Online Education Can Be a Boon for Districts
A school district in Michigan finds that partnering with K12, Inc. is beneficial both to students and to the districts’ finances. The director of the district’s virtual academy describes its profitability with candor:
“The district makes money whether we enroll one student or 160,” Prescott said. “K12, Inc. charges a fee for each course. It might be $400 a semester. For a student who takes six classes for both semesters, that’s $4,800 a year. We count that student as full time and we get $7,000 from the state, which nets the district about $2,000 per student.”
I wonder whether the St. Louis Public Schools’ Virtual School, which also contracts with K12, is equally lucrative. I would guess not, because SLPS requires students to meet with a district teacher in person at regular intervals. Those meetings could bring up staff costs.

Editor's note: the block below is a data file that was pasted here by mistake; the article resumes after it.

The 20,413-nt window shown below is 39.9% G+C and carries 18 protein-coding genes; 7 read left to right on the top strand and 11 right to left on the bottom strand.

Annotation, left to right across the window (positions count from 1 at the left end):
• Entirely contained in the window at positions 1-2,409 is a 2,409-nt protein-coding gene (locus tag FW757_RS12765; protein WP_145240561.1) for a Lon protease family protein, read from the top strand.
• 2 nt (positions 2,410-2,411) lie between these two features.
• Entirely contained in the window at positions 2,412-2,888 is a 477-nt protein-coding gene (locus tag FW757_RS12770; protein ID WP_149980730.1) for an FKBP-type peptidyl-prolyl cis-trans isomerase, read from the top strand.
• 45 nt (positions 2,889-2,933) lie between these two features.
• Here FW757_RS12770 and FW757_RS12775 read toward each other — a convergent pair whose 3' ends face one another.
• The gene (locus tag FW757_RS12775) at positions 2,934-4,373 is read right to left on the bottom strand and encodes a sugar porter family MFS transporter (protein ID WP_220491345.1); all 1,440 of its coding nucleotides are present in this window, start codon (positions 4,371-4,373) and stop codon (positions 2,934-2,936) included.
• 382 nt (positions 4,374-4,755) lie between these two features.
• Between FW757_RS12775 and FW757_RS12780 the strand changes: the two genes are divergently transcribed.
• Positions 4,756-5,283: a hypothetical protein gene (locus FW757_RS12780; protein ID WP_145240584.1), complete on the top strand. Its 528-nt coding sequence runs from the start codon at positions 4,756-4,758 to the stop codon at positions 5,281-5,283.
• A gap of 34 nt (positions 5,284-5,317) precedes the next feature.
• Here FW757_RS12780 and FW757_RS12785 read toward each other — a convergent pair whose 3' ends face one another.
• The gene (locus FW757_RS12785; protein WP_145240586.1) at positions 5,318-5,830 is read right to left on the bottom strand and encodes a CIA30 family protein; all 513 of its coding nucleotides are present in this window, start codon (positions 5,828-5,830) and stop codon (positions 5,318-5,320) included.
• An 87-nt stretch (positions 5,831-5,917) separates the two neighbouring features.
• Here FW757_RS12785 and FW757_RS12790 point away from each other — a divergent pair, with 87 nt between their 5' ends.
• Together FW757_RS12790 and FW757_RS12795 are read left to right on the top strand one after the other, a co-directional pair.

Given that districts can earn a profit from teaching students online, why don’t more of them form virtual schools? I can suggest a couple of explanations. Most districts probably don’t know much about online courses or what they could gain by enrolling students in them. Until recently, distance learning was the domain of old-fashioned correspondence schools, online charter schools, and state-level virtual schools. Traditional districts weren’t involved. Districts are used to a system in which they get revenue based on how many students are sitting in classrooms. The concept of earning more by sending students to a different environment goes against their experience.
It could also be that some districts view virtual schools as an admission of failure. If students choose virtual instruction over in-class learning, maybe that means that the brick-and-mortar component of the district wasn’t so great all along. I don’t think that’s an accurate analysis, because no single educational method is right for everyone. But I can see how districts might reach that conclusion in a school system of few choices.